“I can’t trust what he promises or says,” said Noan Sereiboth, a political observer involved with the political discussion group Politikoffee. “He has a lot of excuses when he tells a lie. Everything is always possible for a politician like him.”

Only challenger to Hun Sen

Mu Sochua assured ucanews.com that this time things will be different. “This time the party is preparing for it. And we shouldn’t waste time on Sam Rainsy’s promises in the past. Hun Sen should allow him to come back. How many times has he faced the police? How many times has he led protests and taken the risk of being shot?”

Rainsy is widely seen as the only politician popular enough to challenge Hun Sen, the authoritarian leader who has been prime minister since 1985. But with Cambodia having a history of political violence, Rainsy’s return could lead to chaos. In 1997, Rainsy and a group of supporters were the target of a grenade attack that killed at least 16 people. In 2014, protests by garment workers and CNRP supporters ended in a brutal crackdown and the deaths of at least four people.

With all that history in mind, Hun Sen needs to act responsibly this time, Mu Sochua said. “If we are arrested or killed, there will be an uprising for sure. There will be bloodshed and chaos. That means a return to the past. We are proposing an alternative to the one-party state that Cambodia is right now. Otherwise, how much longer will it last? Eventually the people will rise up.”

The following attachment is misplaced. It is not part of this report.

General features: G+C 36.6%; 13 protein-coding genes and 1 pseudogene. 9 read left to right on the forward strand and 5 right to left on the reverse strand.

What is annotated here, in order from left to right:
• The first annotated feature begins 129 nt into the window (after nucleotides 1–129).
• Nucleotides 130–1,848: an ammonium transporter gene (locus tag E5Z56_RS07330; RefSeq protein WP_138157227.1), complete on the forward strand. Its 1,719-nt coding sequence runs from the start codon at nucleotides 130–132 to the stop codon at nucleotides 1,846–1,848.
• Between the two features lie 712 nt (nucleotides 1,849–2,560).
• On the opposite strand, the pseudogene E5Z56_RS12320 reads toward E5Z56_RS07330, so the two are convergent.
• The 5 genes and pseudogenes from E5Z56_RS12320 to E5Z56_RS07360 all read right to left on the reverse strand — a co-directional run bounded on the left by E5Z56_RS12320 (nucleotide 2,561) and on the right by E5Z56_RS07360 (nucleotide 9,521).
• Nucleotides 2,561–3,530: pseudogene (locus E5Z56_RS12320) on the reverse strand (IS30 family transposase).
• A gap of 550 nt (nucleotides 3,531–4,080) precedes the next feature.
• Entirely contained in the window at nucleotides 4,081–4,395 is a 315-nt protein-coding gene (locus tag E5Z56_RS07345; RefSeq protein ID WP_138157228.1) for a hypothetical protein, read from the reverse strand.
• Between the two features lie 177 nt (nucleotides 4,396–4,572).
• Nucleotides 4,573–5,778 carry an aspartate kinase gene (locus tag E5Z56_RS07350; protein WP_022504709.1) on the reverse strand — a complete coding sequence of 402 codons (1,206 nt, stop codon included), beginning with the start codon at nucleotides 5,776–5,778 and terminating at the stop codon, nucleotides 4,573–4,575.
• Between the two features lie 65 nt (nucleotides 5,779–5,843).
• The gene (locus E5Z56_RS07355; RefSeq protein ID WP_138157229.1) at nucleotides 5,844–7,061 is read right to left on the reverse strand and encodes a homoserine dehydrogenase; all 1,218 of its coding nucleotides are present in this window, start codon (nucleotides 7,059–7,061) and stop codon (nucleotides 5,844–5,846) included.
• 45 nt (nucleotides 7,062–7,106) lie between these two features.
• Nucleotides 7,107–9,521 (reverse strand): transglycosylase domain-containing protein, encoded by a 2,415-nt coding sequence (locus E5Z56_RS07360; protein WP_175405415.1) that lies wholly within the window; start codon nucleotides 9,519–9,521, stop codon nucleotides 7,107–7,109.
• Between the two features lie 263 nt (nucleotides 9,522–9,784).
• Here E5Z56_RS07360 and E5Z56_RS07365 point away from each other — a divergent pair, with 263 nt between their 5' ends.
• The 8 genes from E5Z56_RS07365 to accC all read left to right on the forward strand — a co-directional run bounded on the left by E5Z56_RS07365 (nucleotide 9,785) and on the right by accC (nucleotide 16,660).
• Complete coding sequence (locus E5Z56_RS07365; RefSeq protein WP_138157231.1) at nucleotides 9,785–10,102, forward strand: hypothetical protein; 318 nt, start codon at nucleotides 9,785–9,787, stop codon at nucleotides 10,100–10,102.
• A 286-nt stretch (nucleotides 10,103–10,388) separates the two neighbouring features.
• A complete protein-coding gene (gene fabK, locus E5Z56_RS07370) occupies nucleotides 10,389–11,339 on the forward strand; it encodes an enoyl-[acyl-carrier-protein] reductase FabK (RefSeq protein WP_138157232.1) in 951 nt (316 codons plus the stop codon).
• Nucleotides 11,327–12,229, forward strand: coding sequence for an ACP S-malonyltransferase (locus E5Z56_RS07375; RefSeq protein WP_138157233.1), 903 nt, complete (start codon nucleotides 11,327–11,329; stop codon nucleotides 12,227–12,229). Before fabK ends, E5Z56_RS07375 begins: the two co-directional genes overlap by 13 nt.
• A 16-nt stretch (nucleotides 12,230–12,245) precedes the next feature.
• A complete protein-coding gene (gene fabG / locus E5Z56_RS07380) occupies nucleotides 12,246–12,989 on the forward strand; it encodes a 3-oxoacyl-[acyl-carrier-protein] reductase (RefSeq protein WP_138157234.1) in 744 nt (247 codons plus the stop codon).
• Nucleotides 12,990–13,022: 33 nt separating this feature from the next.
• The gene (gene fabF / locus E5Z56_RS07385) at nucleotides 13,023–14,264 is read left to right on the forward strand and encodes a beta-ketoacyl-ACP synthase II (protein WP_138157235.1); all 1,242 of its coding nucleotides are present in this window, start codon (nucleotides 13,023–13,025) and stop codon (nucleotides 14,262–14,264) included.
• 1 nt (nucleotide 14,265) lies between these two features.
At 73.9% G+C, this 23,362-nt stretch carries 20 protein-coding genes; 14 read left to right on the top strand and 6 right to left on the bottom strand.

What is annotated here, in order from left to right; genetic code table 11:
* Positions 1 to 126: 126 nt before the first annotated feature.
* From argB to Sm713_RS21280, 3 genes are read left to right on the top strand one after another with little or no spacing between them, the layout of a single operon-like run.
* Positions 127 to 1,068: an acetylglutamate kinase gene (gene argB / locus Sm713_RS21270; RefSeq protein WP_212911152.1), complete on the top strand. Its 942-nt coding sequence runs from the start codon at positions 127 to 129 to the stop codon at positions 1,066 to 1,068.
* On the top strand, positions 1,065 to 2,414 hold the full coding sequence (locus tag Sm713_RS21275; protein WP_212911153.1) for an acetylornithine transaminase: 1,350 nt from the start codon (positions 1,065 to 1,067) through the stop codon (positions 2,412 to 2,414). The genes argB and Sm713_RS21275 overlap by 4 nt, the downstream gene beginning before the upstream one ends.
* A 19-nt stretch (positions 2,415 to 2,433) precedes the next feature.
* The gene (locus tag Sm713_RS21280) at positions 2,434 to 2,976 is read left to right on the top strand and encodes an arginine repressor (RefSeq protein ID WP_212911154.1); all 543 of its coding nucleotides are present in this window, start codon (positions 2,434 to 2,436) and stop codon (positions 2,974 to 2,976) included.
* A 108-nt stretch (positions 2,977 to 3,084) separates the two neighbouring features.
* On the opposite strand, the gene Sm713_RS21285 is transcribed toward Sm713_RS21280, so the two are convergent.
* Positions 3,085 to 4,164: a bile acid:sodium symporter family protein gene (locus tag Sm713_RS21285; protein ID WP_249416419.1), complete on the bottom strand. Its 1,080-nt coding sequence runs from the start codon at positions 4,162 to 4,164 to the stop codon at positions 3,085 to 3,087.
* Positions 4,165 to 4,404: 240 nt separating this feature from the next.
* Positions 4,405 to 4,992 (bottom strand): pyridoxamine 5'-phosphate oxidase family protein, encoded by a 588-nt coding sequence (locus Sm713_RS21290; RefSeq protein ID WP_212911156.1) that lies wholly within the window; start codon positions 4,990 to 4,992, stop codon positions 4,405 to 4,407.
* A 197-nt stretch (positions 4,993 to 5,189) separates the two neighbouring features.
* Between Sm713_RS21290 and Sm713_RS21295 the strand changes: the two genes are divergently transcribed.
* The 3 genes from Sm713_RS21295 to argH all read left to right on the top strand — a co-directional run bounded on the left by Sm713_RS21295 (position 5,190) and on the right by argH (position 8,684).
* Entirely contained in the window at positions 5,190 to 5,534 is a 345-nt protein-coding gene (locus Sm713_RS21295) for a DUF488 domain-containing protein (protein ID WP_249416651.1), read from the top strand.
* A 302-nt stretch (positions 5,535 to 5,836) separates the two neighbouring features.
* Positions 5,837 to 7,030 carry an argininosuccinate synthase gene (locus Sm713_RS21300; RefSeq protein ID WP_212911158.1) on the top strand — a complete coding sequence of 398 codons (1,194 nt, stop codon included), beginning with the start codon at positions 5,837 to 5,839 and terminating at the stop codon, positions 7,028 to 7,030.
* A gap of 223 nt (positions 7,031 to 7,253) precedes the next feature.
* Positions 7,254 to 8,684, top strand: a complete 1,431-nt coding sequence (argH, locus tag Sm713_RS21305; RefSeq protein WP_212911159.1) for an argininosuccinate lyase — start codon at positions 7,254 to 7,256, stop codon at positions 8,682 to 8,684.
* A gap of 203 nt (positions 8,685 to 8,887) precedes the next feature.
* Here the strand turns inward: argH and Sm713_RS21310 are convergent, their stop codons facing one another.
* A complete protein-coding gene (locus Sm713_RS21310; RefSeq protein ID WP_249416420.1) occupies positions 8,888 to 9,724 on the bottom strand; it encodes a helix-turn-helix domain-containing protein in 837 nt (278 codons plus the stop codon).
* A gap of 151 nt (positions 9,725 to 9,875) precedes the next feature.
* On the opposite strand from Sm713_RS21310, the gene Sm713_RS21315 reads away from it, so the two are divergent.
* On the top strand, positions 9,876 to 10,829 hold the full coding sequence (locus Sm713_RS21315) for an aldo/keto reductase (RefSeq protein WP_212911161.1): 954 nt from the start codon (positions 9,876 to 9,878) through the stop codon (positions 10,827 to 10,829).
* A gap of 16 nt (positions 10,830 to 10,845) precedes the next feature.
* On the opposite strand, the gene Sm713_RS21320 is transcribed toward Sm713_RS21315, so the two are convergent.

Paul Chambers, an expert on Cambodian politics and a lecturer in politics at Thailand’s Naresuan University, said that after Rainsy’s broken promises he is not yet convinced.

“But I understand the difficulty because of the violent situation that could be waiting for him. It reminds me of what happened in the Philippines in the 1980s when [Ferdinand] Marcos led the country. When his chief opponent Benigno Aquino came back to live there again, he was immediately shot dead when he arrived at the airport. This sort of possibility would frighten anyone,” he said.

Chambers believes that if the CNRP leaders return from exile, they must have made some sort of deal with the government.

“If there’s a deal, it all depends on Hun Sen. He controls everything: the armed forces, defense and the police,” he told ucanews.com. “Then we have to ask: what does Hun Sen get out of it? Maybe then the EU and the U.S. will listen and hold back their sanctions. Perhaps Hun Sen doesn’t want to totally depend on China, so a trickle of democracy could restore the image of Cambodia a little bit and improve international relations.”

What’s certain is that even though he has been in exile for almost four years, Rainsy continues to be hugely popular among Cambodians.

“People believe in him because he’s the hope for the Cambodian people to rescue the nation and to make real reforms happen,” said observer Noan Sereiboth. “Even though some supporters have lost their trust in him, we don’t see anyone who can replace him.”

Speaking from Tokyo, where she is to mobilize support for Rainsy’s plan to return from exile, Mu Sochua said there is no alternative anymore. “We have concerns. But we can’t continue with saying that we shouldn’t do it and leave Cambodia to China. We are going to restore democracy and save Cambodia for the Cambodians.”